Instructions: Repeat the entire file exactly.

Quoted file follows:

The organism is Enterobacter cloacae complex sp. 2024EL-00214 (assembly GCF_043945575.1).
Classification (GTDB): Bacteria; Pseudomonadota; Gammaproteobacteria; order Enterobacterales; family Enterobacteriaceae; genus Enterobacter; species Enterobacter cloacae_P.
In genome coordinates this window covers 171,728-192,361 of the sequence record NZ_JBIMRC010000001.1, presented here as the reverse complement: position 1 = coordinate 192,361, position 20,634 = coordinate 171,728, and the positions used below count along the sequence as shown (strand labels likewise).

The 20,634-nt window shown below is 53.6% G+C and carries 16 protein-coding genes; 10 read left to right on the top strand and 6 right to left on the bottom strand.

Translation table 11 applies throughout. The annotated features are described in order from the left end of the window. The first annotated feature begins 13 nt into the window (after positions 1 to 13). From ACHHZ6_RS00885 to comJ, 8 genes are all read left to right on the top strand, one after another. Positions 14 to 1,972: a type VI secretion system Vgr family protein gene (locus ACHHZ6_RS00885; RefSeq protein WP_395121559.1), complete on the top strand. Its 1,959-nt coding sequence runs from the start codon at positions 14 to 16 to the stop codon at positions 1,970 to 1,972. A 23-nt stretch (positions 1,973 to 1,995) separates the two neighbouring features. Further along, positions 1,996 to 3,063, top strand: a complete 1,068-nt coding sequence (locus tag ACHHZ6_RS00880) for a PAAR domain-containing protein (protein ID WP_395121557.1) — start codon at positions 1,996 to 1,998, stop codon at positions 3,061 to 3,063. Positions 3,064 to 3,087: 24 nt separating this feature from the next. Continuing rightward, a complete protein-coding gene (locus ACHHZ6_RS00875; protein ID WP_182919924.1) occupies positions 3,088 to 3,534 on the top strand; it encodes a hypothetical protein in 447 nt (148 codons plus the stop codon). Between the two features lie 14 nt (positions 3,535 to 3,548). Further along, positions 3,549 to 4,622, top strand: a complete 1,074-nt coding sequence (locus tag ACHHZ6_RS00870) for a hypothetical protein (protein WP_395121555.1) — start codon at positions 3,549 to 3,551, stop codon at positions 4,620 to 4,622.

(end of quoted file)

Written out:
The organism is Enterobacter cloacae complex sp. 2024EL-00214 (assembly GCF_043945575.1).
Classification (GTDB): Bacteria; Pseudomonadota; Gammaproteobacteria; order Enterobacterales; family Enterobacteriaceae; genus Enterobacter; species Enterobacter cloacae_P.
In genome coordinates this window covers 171,728-192,361 of the sequence record NZ_JBIMRC010000001.1, presented here as the reverse complement: position 1 = coordinate 192,361, position 20,634 = coordinate 171,728, and the positions used below count along the sequence as shown (strand labels likewise).

The 20,634-nt window shown below is 53.6% G+C and carries 16 protein-coding genes; 10 read left to right on the top strand and 6 right to left on the bottom strand.

Translation table 11 applies throughout. The annotated features are described in order from the left end of the window. The first annotated feature begins 13 nt into the window (after positions 1 to 13). From ACHHZ6_RS00885 to comJ, 8 genes are all read left to right on the top strand, one after another. Positions 14 to 1,972: a type VI secretion system Vgr family protein gene (locus ACHHZ6_RS00885; RefSeq protein WP_395121559.1), complete on the top strand. Its 1,959-nt coding sequence runs from the start codon at positions 14 to 16 to the stop codon at positions 1,970 to 1,972. A 23-nt stretch (positions 1,973 to 1,995) separates the two neighbouring features. Further along, positions 1,996 to 3,063, top strand: a complete 1,068-nt coding sequence (locus tag ACHHZ6_RS00880) for a PAAR domain-containing protein (protein ID WP_395121557.1) — start codon at positions 1,996 to 1,998, stop codon at positions 3,061 to 3,063. Positions 3,064 to 3,087: 24 nt separating this feature from the next. Continuing rightward, a complete protein-coding gene (locus ACHHZ6_RS00875; protein ID WP_182919924.1) occupies positions 3,088 to 3,534 on the top strand; it encodes a hypothetical protein in 447 nt (148 codons plus the stop codon). Between the two features lie 14 nt (positions 3,535 to 3,548). Further along, positions 3,549 to 4,622, top strand: a complete 1,074-nt coding sequence (locus tag ACHHZ6_RS00870) for a hypothetical protein (protein WP_395121555.1) — start codon at positions 3,549 to 3,551, stop codon at positions 4,620 to 4,622.